Preparing for unknown expenses requires some guesswork. You won’t know how much future car repairs will cost or when they’ll be needed. Looking at years past, you can estimate how much you generally spend on car repairs in a year, with the understanding that each year can vary greatly from the year before. Divide your average annual expense by twelve to get an idea of how much you should be setting aside each month for car repairs. Just like expected expenses, having something to put toward these “emergency” expenses really will make a big difference, even if you don’t have the full amount or have to dip into your emergency fund. As the years go on, you will learn from experience what a good amount is to save for these sort of expenses.
We followed the above method for many years, long before we started our YNAB budget. We used to have many different Capital One 360 savings accounts set up (you can set up as many accounts as you want) for each of our sinking funds categories. I thought having all the separate accounts was great until I experienced YNAB and could have the benefit of separate categories without having to move money between accounts all the time. I love that with YNAB I can keep all my money in the same account and not have to worry about it disappearing.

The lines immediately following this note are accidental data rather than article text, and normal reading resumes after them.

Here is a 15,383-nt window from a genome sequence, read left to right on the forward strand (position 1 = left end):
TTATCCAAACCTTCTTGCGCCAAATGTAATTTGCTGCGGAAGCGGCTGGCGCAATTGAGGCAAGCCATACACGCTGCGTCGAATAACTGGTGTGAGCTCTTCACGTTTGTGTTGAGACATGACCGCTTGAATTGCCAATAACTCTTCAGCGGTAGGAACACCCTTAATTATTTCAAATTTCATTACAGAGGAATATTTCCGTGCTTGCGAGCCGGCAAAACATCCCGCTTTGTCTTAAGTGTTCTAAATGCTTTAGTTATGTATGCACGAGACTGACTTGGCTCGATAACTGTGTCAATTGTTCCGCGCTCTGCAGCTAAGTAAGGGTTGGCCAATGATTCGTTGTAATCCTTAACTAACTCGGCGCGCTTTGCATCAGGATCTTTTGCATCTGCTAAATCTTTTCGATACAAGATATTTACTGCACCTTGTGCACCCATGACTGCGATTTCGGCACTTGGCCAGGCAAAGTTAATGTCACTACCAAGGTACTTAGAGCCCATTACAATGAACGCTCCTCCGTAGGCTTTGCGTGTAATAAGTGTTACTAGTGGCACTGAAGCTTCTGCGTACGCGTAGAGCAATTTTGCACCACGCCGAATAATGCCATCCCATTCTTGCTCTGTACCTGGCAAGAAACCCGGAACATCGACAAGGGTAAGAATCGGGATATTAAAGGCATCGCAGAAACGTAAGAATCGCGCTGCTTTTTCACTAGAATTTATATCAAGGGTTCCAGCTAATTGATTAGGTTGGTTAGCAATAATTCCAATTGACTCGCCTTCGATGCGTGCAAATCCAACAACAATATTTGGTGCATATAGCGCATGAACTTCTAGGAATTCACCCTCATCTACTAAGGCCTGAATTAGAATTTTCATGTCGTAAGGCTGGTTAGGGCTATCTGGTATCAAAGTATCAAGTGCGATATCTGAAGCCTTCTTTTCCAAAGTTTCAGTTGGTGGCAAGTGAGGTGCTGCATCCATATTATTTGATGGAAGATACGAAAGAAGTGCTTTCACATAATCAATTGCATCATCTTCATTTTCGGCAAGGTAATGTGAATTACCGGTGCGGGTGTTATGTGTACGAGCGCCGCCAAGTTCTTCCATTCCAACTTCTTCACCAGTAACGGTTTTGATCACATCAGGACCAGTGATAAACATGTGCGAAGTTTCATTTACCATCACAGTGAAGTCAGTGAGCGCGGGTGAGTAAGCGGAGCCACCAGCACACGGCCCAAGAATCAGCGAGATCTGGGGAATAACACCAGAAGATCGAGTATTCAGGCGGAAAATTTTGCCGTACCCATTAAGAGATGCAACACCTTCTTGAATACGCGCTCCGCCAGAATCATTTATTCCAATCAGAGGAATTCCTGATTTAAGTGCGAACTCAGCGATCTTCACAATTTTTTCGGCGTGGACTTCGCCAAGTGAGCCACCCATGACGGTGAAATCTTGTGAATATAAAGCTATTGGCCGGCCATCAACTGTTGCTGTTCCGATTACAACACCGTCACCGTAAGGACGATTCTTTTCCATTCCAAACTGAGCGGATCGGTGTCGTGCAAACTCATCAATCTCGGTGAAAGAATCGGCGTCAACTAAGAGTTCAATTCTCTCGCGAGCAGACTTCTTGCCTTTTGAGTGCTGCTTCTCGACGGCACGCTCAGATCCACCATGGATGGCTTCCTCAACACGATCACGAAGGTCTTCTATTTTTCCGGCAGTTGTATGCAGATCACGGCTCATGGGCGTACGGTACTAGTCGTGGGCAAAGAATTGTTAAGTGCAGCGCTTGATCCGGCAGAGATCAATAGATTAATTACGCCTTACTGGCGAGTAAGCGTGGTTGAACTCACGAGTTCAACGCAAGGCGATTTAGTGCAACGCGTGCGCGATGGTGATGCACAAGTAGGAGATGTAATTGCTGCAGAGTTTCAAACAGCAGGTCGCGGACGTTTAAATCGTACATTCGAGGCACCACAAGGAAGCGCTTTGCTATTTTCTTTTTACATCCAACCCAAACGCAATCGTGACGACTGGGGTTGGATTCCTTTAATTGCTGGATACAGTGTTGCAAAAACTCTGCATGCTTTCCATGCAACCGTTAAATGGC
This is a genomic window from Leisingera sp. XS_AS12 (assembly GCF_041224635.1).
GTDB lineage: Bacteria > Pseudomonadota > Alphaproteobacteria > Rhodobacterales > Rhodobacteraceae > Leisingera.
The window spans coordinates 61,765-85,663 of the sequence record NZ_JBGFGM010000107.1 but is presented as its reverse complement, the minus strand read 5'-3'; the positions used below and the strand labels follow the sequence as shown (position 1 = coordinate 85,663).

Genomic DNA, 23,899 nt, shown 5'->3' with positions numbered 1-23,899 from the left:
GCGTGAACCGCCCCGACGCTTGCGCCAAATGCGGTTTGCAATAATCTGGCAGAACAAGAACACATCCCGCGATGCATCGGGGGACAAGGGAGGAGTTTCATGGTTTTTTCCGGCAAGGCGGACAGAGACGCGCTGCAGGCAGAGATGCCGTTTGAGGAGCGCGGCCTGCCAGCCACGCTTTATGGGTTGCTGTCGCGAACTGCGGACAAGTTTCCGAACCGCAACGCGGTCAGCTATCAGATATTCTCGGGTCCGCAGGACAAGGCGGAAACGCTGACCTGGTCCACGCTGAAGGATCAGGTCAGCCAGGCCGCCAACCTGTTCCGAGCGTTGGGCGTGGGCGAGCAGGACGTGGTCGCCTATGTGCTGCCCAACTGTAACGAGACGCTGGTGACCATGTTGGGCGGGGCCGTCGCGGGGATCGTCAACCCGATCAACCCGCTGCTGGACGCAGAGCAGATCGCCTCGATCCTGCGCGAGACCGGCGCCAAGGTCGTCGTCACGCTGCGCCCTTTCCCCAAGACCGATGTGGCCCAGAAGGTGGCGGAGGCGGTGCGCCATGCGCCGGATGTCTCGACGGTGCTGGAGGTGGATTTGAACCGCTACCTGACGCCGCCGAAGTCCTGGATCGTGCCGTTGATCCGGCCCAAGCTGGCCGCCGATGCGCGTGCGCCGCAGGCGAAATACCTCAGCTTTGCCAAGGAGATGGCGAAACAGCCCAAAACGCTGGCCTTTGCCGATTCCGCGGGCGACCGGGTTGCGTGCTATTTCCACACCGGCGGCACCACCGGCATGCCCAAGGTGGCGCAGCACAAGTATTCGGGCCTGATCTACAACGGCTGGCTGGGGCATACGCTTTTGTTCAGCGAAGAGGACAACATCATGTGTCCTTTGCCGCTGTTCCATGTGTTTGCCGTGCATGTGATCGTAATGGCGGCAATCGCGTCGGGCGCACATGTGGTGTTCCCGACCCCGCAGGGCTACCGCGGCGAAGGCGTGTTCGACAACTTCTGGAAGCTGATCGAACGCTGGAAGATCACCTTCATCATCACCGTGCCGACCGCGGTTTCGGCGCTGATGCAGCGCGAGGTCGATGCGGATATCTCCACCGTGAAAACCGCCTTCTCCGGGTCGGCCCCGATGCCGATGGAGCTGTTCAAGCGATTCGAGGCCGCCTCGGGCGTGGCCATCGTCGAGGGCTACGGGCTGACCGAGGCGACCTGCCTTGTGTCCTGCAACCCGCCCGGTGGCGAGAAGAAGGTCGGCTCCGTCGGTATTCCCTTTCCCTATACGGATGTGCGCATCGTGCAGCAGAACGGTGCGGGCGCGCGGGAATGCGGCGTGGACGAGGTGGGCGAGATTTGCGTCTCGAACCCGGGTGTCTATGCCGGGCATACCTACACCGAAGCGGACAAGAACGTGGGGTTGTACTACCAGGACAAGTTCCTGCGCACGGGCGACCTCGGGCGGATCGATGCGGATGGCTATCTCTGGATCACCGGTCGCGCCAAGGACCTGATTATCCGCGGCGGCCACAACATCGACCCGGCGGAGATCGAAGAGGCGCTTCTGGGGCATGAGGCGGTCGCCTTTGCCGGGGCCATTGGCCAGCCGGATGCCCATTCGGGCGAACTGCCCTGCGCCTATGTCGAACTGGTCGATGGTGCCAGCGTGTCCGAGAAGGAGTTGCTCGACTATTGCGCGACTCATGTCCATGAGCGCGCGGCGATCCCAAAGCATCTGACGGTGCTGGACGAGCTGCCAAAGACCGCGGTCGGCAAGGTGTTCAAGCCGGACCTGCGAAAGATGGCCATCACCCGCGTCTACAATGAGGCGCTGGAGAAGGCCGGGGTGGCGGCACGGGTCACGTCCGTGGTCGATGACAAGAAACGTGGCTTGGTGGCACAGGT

During the three years we were laser-focused on paying off $144,000 of student loan debt, we didn’t use sinking funds at all. Since we had cut our living expenses so drastically, we always had at least $2,000 at the end of the month to put toward debt payoff, even though our income-based minimum payment was actually $0. That gave us a lot of wiggle room. Instead of putting a chunk toward life insurance premiums each month, we put every cent we hadn’t spent at the end of the month toward debt. On months where periodic or unexpected expenses came up, we paid them from that month’s budget and just paid less in debt. That let us get every possible dollar into our debt payoff as quickly as possible.